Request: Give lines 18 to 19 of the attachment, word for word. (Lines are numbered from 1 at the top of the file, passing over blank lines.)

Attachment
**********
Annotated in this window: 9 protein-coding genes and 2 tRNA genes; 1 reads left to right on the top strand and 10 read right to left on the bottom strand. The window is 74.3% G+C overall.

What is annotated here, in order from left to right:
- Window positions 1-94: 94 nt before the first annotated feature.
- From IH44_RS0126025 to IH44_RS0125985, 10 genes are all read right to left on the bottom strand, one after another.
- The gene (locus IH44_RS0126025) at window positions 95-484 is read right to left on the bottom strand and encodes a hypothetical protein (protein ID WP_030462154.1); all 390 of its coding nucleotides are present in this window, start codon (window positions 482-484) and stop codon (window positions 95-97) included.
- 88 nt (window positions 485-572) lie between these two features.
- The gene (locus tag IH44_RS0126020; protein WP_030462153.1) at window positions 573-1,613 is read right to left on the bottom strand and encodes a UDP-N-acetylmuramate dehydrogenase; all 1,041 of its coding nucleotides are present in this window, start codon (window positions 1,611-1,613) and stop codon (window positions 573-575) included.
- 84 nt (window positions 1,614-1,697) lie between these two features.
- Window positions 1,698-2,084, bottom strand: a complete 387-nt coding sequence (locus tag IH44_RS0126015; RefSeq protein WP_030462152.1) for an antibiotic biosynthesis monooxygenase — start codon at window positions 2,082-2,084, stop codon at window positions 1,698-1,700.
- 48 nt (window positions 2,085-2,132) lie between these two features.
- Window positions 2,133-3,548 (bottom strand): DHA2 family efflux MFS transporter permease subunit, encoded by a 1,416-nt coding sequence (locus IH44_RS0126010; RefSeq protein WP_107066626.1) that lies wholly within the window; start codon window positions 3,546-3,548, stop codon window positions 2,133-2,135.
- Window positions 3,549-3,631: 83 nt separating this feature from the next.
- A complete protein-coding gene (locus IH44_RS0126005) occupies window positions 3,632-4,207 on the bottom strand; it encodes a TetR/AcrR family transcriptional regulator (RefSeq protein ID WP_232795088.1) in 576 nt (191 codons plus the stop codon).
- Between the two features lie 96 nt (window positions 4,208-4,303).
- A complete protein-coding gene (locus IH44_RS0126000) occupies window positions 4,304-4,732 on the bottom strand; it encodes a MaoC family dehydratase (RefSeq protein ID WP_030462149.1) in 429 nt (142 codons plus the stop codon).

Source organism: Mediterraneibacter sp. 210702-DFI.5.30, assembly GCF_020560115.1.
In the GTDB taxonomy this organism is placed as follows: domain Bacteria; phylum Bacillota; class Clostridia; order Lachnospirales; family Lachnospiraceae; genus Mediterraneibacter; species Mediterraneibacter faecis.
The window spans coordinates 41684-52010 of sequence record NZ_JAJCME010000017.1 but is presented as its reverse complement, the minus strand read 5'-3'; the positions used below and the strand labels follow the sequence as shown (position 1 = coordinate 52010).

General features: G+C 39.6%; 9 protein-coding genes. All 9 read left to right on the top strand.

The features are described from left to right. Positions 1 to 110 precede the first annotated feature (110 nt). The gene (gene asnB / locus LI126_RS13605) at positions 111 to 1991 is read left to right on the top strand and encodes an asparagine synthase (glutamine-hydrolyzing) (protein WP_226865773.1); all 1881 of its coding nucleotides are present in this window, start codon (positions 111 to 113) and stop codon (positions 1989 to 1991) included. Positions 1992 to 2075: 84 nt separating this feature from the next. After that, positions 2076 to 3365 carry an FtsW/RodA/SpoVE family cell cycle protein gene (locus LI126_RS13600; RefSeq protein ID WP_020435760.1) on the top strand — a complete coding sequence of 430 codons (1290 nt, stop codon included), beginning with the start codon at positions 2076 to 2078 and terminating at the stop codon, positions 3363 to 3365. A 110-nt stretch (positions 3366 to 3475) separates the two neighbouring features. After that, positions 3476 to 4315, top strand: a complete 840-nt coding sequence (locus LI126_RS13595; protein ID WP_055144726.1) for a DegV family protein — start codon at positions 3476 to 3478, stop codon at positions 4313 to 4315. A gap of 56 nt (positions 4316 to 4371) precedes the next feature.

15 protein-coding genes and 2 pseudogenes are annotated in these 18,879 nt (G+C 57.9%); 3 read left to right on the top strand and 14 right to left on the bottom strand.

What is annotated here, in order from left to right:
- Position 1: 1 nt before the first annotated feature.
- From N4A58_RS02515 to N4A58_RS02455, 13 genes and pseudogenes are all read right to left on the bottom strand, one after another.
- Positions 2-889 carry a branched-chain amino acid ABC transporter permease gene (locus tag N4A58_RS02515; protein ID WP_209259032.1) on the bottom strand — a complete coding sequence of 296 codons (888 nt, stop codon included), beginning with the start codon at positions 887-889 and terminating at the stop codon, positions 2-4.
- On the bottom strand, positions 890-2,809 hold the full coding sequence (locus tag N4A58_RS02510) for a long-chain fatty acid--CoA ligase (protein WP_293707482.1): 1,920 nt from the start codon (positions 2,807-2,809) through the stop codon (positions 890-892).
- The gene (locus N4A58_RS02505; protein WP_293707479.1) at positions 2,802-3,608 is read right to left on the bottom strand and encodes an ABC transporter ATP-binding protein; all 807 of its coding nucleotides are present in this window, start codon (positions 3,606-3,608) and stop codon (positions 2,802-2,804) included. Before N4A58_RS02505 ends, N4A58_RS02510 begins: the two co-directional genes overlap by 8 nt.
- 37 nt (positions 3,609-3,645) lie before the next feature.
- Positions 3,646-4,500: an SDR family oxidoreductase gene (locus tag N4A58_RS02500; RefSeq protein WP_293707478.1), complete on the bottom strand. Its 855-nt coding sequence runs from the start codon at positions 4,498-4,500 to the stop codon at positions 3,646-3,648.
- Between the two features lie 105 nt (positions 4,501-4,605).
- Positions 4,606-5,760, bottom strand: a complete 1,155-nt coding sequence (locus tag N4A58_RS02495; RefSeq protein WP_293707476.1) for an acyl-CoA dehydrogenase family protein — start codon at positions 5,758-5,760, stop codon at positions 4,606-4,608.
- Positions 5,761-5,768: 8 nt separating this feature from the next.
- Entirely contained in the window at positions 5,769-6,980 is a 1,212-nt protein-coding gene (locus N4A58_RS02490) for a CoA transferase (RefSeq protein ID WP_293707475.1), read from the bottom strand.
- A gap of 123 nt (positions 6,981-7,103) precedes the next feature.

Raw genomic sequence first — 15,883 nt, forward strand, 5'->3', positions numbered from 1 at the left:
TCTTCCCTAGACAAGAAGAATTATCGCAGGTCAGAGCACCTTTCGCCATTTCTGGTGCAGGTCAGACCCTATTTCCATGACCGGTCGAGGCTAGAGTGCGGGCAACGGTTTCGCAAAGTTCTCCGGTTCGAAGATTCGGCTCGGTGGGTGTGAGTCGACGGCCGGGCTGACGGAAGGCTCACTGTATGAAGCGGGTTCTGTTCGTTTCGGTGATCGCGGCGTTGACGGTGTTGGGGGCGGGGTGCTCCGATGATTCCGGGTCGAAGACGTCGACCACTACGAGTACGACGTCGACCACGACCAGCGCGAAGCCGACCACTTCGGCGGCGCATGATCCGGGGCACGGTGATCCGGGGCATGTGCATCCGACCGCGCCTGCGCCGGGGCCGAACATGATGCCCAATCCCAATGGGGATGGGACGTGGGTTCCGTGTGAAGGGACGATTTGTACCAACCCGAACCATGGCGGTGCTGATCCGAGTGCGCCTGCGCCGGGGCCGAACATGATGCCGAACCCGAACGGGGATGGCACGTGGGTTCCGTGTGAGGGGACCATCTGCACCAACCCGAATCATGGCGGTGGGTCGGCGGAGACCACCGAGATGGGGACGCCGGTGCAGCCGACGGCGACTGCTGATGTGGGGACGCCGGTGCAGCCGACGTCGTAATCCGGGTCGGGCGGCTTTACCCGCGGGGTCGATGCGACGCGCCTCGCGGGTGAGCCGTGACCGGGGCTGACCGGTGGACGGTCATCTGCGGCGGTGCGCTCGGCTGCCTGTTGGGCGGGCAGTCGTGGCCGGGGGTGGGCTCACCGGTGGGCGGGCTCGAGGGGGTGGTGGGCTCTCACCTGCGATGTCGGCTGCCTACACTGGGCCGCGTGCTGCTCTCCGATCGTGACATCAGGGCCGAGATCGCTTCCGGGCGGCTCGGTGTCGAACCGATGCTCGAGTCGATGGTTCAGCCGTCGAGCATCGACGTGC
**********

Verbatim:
The window spans coordinates 41684-52010 of sequence record NZ_JAJCME010000017.1 but is presented as its reverse complement, the minus strand read 5'-3'; the positions used below and the strand labels follow the sequence as shown (position 1 = coordinate 52010).

General features: G+C 39.6%; 9 protein-coding genes. All 9 read left to right on the top strand.